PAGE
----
Batali Bakers

posted in: Recipes, Ruminations | 13

Luckily for those who eat in like me, the cult of the celebrity chef is never far from reach. With an ebullience similar to when the first Michael Jordan sneakers were released, manufacturers are creating line after line of chef-approved kitchenwares. There’s Joan Chen brand woks and bamboo steamers, Gordon Ramsay fine china and crystal, Emerilware, Martha Stewart everything, and recent years have seen the Batali and Ray empires expand into cookware as well (and “EVOO“). For Christmas I was given these two Mario Batali mini cast iron Dutch ovens(?) or covered casseroles(?). Something of that nature. Its manufacturer, Copco, didn’t have a very specific name for it — a “2 cup Italian Essentials Pot,” they called it, in line with their larger capacity “Italian Essentials” pots. But aren’t they cute?

I brand these pots in the name of “Mario”

Can’t you just see soufflés poofing over their rims, or hear pot pies sizzling inside? I can. Though I don’t know if these dishes would require the use of their adorable lids. I began thinking of ways to make use of their entirety, especially for the first dish I would make in them. These pots came with a booklet of recipes inspired by Batali (as if we needed more hand-holding from the famous chef). However, the booklet made note that the recipes were chosen for use with these pots and two other items — both of them open casserole dishes. Consequently, only one recipe in the booklet called for the active use of a lid (or instead aluminum foil).

broccoli stems: nutritionally bland, flavorless, and low in calories — what’s not to like?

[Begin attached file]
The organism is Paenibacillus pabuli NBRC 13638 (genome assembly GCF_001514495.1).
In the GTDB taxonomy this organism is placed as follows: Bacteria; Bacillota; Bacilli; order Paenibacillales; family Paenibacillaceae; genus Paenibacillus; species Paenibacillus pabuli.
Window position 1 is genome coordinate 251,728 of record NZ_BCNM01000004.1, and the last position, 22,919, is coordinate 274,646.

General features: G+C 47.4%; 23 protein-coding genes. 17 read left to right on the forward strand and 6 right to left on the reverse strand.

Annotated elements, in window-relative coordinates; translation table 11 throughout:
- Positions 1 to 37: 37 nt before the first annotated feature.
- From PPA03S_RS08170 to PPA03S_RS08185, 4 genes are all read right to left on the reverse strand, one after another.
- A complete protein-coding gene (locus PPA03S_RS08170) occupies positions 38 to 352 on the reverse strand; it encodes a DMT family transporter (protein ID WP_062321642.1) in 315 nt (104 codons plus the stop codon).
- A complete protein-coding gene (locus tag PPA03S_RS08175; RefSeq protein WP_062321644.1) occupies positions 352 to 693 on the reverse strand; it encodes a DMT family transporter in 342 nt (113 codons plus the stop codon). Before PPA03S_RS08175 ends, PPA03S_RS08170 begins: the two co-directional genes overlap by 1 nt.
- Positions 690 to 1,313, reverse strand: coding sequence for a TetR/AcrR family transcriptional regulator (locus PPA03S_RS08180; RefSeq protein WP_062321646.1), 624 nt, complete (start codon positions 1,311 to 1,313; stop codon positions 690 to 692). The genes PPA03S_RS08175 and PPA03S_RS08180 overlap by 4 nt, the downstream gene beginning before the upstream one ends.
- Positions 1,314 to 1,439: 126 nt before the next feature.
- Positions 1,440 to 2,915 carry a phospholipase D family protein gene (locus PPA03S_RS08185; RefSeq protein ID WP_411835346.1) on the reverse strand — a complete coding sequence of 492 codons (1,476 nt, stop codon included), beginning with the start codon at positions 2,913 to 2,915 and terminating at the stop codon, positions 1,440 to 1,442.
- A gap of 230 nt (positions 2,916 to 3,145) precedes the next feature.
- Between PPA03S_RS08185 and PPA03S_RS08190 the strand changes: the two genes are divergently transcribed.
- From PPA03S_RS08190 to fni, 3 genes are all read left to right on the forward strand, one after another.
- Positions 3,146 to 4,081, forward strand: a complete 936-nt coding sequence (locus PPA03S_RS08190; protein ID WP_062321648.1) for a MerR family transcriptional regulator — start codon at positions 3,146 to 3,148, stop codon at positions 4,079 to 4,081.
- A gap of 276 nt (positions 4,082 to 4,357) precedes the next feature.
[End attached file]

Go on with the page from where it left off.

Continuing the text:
These oven-to-table cookware pieces are quite popular these days, but they leave me wondering what more can be done with their lids other than just keeping finished dishes warm. Defaulting to the meager ingredients I had on hand, I made these individual broccoli gratins using raw, fresh broccoli baked in a Pecorino Romano beschamel sauce and topped with more cheese. In the oven they went, covered, for 20 minutes; off came the tops, and 5-10 minutes later they were done. It was probably the most efficient way to cook broccoli (and its stems — I love the stems) to crisp-tenderness while retaining all its nutritional value aside from steaming. Plus, it soaked in all the creamy flavors of the sauce instead of just steam. Love it.

the soothing, steaming, mid-winter snack

Mini Broccoli Gratins
(makes 2 side-dish servings)

1 large cluster of broccoli and its stem
1 cup whole milk
1 tablespoon flour
1 tablespoon butter
1/2 cup grated Romano cheese
1 teaspoon fresh lemon juice
1/4 teaspoon lemon zest
1/4 teaspoon salt
fresh ground black pepper to taste
sprinkle of red pepper flakes (optional)

Chop off the broccoli stem and set aside. Cut down the florets to about 1″ long pieces (or miniature “trees”). Trim the bottom end off the stem. Peel or cut the tough outer skin off of the whole stem with a knife or large vegetable peeler. Finely slice the stalk into about 1/8″ disks.